While the internet remains an overwhelming force for good, a number of recent events have led to some very serious questions being asked about its future direction and how it could be 'reset' to work in a better way for everyone going forward. Various utopian and dystopian visions of the internet have been suggested and some of these may hinge on the future role played by the tech giants that are currently dominating the industry.
We may look back on this time as the tipping point. Genuine questions are being raised about how best to manage the internet's challenges, and whether the internet itself needs to be redesigned.
There are two ways to address these challenges: we either reform the technology of the internet itself – essentially resetting it – or we find a way to regulate what we already have. Most likely we will need a combination of both approaches, so let's look at these in turn.
Self-regulation or government influence?
The main argument made against government regulation is that it's hard to regulate something that crosses international boundaries and isn't centrally controlled. Other than ICANN (Internet Corporation for Assigned Names and Numbers), there are no global internet authorities that are solely responsible for our internet experience. There is nothing an individual government can do to meaningfully influence the internet, and even those countries that attempt to impose some levels of control or censorship can only do so much.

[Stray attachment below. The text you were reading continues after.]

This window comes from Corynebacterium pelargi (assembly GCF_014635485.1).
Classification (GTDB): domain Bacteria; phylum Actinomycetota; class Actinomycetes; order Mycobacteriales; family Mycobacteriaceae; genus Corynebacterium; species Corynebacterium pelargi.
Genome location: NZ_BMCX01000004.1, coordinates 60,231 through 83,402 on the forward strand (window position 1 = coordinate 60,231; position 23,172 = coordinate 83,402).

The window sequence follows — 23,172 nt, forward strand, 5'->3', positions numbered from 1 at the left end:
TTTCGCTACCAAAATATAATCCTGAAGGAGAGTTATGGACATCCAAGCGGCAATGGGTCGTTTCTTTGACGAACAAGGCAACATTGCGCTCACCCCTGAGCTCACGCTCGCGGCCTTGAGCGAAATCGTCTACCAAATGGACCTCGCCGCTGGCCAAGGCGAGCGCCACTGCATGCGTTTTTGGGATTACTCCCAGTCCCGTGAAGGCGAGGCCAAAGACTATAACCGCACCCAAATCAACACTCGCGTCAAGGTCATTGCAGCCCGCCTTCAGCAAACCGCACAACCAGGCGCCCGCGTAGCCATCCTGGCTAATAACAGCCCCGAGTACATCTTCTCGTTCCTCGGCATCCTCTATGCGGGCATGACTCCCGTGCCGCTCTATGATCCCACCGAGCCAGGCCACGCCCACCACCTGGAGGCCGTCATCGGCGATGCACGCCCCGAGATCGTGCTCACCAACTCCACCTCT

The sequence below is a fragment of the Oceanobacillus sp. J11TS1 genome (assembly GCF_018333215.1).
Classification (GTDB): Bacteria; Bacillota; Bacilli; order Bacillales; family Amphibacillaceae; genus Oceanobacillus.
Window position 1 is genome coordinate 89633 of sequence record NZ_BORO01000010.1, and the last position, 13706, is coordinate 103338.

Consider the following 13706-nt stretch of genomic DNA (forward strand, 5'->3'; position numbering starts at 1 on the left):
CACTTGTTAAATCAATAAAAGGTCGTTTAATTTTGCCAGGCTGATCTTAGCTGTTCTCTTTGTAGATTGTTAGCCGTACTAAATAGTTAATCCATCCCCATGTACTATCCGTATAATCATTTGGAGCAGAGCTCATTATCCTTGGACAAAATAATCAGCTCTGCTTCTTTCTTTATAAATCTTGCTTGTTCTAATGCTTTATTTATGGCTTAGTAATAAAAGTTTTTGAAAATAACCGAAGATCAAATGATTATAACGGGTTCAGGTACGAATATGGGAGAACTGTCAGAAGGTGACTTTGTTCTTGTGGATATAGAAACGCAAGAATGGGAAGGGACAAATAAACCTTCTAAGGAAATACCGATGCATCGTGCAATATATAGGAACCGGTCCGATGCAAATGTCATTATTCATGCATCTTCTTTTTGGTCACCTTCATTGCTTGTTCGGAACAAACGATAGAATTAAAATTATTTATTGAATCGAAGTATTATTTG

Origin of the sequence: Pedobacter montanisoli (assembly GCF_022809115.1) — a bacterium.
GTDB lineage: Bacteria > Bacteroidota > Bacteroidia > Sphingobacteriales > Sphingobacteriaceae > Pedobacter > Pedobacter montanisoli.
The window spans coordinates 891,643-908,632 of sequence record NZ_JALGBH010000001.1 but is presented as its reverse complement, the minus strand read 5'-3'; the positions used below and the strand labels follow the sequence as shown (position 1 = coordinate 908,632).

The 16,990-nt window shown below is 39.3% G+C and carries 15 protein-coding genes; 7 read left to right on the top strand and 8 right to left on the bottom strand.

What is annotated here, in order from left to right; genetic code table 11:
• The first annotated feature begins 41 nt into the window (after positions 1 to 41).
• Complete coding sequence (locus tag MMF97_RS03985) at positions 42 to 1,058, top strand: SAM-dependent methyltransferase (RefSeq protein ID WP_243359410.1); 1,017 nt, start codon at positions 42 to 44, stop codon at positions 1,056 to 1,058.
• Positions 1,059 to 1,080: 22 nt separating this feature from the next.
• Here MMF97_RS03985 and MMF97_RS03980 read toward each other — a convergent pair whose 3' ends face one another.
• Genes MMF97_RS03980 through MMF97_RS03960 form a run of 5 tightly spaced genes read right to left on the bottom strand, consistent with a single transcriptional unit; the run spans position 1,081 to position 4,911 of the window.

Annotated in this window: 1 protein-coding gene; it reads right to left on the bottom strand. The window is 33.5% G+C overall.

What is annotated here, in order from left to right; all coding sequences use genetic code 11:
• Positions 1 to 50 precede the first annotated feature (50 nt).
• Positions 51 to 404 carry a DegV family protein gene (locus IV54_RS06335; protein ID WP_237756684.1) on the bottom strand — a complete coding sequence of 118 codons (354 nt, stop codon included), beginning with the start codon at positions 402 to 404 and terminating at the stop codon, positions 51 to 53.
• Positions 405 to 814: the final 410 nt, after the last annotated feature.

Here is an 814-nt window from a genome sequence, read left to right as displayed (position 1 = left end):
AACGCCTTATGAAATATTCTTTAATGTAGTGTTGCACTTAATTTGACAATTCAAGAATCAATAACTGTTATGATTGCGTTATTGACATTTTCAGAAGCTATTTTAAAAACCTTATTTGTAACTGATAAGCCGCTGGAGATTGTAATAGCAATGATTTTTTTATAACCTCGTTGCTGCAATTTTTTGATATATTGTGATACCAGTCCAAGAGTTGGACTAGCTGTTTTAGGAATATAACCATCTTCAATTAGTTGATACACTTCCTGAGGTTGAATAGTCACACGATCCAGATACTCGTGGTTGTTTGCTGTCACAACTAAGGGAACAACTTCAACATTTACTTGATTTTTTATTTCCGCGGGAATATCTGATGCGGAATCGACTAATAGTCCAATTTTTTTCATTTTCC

If individual governments cannot implement a meaningful solution, perhaps we need a global approach. Could a globally endorsed treaty for the internet be the solution, whereby every country agrees to pursue a common internet agenda? A Paris Agreement for the internet, if you will. While such an agreement would be a laudable achievement, I suspect it would be nigh-on impossible to achieve such a technical level of agreement among all 193 UN member countries that could make any meaningful impact.
Building a brave new internet
So, what would a 'new' internet look like? If we took today's most advanced technologies and attempted to build something new – that retains all the benefits of the internet, while avoiding all of the drawbacks – what would that look like?
Many of those who operate the internet today – and even those who played a major part in its original design – are attempting to answer this very question, with some interesting results.
Sir Tim Berners-Lee, the inventor of the world wide web, leads Solid, an MIT project that proposes decoupling applications from the data they produce. Solid is both a form of self-regulation and adaptation of the internet.
Solid was founded in response to the growing hegemony of the big internet players. Facebook, for example, now has over two billion active users – it is effectively the filter through which nearly two thirds of the world's internet users access the internet. These platforms control much of what is done on the internet and their platforms are accessories to the widening problem of 'fake news'.
The ambition of Solid is to self-regulate the internet by changing the way data is handled. Today, most internet companies require you to hand over your data before you use their services. For example, every picture you post on Facebook belongs to Facebook because the company is the one that stores it.